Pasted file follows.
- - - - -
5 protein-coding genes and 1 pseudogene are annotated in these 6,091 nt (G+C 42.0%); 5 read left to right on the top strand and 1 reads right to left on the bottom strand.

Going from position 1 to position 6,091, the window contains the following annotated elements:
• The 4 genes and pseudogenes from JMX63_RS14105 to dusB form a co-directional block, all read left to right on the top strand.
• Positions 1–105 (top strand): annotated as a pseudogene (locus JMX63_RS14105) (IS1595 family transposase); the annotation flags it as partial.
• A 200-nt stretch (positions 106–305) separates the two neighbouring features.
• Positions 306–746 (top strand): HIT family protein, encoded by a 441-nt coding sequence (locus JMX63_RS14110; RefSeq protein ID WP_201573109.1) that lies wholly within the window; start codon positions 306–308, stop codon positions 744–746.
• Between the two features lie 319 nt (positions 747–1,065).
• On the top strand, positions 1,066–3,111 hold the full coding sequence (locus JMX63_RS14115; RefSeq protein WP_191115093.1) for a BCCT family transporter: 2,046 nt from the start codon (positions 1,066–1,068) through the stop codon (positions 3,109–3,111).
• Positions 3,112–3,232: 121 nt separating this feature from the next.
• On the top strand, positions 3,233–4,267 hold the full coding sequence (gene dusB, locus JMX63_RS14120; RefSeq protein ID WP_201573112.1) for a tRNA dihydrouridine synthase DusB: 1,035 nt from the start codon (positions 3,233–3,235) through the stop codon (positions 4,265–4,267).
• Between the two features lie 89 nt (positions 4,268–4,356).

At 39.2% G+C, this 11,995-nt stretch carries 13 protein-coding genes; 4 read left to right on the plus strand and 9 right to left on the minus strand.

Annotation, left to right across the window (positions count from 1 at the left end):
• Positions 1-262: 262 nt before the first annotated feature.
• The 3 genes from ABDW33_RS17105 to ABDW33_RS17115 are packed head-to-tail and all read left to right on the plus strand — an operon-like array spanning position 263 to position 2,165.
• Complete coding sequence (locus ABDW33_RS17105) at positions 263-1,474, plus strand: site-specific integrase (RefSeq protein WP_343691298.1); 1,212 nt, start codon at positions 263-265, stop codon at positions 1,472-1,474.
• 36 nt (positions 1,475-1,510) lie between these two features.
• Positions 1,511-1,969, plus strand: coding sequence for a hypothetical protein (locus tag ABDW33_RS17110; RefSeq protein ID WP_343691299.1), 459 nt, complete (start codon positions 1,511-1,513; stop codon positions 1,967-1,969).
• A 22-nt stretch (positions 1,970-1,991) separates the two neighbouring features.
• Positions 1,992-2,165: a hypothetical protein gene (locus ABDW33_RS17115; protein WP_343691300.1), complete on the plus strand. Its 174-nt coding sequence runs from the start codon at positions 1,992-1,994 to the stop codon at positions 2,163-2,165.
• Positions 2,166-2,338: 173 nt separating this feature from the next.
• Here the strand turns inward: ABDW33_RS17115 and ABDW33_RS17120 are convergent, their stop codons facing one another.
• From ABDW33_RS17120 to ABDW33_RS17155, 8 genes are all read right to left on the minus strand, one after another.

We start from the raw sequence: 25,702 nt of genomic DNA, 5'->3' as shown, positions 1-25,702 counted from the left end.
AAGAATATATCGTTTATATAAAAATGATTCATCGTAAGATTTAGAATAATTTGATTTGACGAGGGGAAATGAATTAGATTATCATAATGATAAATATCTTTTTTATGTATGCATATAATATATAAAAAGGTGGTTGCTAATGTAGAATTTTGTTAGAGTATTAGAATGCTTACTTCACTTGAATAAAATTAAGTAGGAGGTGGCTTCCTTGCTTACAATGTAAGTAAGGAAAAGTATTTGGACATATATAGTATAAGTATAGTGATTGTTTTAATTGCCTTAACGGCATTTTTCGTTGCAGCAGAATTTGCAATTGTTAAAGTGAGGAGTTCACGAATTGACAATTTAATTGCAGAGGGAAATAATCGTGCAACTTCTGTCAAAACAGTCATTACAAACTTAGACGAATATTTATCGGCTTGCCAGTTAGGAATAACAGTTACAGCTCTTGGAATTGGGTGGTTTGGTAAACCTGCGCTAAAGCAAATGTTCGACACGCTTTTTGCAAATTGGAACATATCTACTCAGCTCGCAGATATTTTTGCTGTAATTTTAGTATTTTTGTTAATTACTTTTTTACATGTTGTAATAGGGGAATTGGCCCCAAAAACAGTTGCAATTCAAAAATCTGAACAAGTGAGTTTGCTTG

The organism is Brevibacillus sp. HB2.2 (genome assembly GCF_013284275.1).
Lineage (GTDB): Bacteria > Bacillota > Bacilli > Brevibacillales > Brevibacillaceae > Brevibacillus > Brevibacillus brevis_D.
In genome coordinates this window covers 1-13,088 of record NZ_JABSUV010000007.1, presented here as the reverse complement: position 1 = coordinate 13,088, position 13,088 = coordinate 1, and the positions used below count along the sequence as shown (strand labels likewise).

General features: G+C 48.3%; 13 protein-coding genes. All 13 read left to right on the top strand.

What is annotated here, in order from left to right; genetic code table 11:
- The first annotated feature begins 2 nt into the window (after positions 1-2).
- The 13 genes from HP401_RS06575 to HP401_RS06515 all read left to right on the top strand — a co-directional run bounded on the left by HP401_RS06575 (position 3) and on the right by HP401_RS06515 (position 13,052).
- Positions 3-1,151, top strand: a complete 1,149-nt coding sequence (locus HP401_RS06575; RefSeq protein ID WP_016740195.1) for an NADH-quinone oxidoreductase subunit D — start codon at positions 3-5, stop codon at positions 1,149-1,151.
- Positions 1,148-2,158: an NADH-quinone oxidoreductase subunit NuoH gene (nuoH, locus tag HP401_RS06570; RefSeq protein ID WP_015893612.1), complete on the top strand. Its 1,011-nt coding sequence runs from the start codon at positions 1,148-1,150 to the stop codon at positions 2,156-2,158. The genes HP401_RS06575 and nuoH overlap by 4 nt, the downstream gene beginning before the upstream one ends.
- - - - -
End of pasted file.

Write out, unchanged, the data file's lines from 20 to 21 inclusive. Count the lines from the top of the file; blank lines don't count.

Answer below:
• Positions 1,992-2,165: a hypothetical protein gene (locus ABDW33_RS17115; protein WP_343691300.1), complete on the plus strand. Its 174-nt coding sequence runs from the start codon at positions 1,992-1,994 to the stop codon at positions 2,163-2,165.
• Positions 2,166-2,338: 173 nt separating this feature from the next.